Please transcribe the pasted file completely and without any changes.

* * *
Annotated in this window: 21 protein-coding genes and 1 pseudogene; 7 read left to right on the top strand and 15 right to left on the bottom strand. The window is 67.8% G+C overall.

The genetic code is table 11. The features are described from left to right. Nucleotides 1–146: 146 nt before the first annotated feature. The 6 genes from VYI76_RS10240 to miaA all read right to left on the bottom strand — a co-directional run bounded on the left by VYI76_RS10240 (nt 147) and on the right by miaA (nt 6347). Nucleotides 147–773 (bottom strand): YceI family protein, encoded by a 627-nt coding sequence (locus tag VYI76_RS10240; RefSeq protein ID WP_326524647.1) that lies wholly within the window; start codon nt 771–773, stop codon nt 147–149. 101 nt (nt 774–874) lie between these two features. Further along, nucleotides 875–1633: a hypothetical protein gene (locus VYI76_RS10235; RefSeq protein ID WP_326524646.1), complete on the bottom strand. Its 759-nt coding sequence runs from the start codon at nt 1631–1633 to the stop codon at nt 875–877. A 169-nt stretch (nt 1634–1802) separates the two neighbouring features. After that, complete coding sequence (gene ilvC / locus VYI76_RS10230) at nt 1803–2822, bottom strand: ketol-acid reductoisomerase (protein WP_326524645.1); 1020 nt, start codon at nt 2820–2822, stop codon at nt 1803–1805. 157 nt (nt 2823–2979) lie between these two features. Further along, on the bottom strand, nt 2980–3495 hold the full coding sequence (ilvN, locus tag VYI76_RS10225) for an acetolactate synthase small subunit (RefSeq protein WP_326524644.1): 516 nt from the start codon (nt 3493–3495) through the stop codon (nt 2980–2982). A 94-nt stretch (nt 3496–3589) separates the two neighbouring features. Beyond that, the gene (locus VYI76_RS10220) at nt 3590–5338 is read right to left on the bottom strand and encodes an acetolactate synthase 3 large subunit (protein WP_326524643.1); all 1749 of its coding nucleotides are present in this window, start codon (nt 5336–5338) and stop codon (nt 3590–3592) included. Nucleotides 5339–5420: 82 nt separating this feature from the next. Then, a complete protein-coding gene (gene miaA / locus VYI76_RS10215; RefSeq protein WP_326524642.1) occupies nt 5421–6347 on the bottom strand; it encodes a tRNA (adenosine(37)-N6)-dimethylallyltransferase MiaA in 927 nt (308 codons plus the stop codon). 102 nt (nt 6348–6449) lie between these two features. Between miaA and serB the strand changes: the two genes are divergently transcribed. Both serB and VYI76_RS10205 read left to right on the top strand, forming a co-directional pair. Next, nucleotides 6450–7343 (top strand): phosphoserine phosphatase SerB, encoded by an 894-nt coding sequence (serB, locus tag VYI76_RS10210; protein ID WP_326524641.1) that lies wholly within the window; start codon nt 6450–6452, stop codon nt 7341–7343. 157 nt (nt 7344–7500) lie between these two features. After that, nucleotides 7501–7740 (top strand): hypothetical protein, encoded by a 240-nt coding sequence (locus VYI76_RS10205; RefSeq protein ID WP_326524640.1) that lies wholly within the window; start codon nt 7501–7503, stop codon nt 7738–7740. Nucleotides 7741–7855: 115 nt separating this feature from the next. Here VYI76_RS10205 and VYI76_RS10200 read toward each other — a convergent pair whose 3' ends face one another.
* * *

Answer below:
Annotated in this window: 21 protein-coding genes and 1 pseudogene; 7 read left to right on the top strand and 15 right to left on the bottom strand. The window is 67.8% G+C overall.

The genetic code is table 11. The features are described from left to right. Nucleotides 1–146: 146 nt before the first annotated feature. The 6 genes from VYI76_RS10240 to miaA all read right to left on the bottom strand — a co-directional run bounded on the left by VYI76_RS10240 (nt 147) and on the right by miaA (nt 6347). Nucleotides 147–773 (bottom strand): YceI family protein, encoded by a 627-nt coding sequence (locus tag VYI76_RS10240; RefSeq protein ID WP_326524647.1) that lies wholly within the window; start codon nt 771–773, stop codon nt 147–149. 101 nt (nt 774–874) lie between these two features. Further along, nucleotides 875–1633: a hypothetical protein gene (locus VYI76_RS10235; RefSeq protein ID WP_326524646.1), complete on the bottom strand. Its 759-nt coding sequence runs from the start codon at nt 1631–1633 to the stop codon at nt 875–877. A 169-nt stretch (nt 1634–1802) separates the two neighbouring features. After that, complete coding sequence (gene ilvC / locus VYI76_RS10230) at nt 1803–2822, bottom strand: ketol-acid reductoisomerase (protein WP_326524645.1); 1020 nt, start codon at nt 2820–2822, stop codon at nt 1803–1805. 157 nt (nt 2823–2979) lie between these two features. Further along, on the bottom strand, nt 2980–3495 hold the full coding sequence (ilvN, locus tag VYI76_RS10225) for an acetolactate synthase small subunit (RefSeq protein WP_326524644.1): 516 nt from the start codon (nt 3493–3495) through the stop codon (nt 2980–2982). A 94-nt stretch (nt 3496–3589) separates the two neighbouring features. Beyond that, the gene (locus VYI76_RS10220) at nt 3590–5338 is read right to left on the bottom strand and encodes an acetolactate synthase 3 large subunit (protein WP_326524643.1); all 1749 of its coding nucleotides are present in this window, start codon (nt 5336–5338) and stop codon (nt 3590–3592) included. Nucleotides 5339–5420: 82 nt separating this feature from the next. Then, a complete protein-coding gene (gene miaA / locus VYI76_RS10215; RefSeq protein WP_326524642.1) occupies nt 5421–6347 on the bottom strand; it encodes a tRNA (adenosine(37)-N6)-dimethylallyltransferase MiaA in 927 nt (308 codons plus the stop codon). 102 nt (nt 6348–6449) lie between these two features. Between miaA and serB the strand changes: the two genes are divergently transcribed. Both serB and VYI76_RS10205 read left to right on the top strand, forming a co-directional pair. Next, nucleotides 6450–7343 (top strand): phosphoserine phosphatase SerB, encoded by an 894-nt coding sequence (serB, locus tag VYI76_RS10210; protein ID WP_326524641.1) that lies wholly within the window; start codon nt 6450–6452, stop codon nt 7341–7343. 157 nt (nt 7344–7500) lie between these two features. After that, nucleotides 7501–7740 (top strand): hypothetical protein, encoded by a 240-nt coding sequence (locus VYI76_RS10205; RefSeq protein ID WP_326524640.1) that lies wholly within the window; start codon nt 7501–7503, stop codon nt 7738–7740. Nucleotides 7741–7855: 115 nt separating this feature from the next. Here VYI76_RS10205 and VYI76_RS10200 read toward each other — a convergent pair whose 3' ends face one another.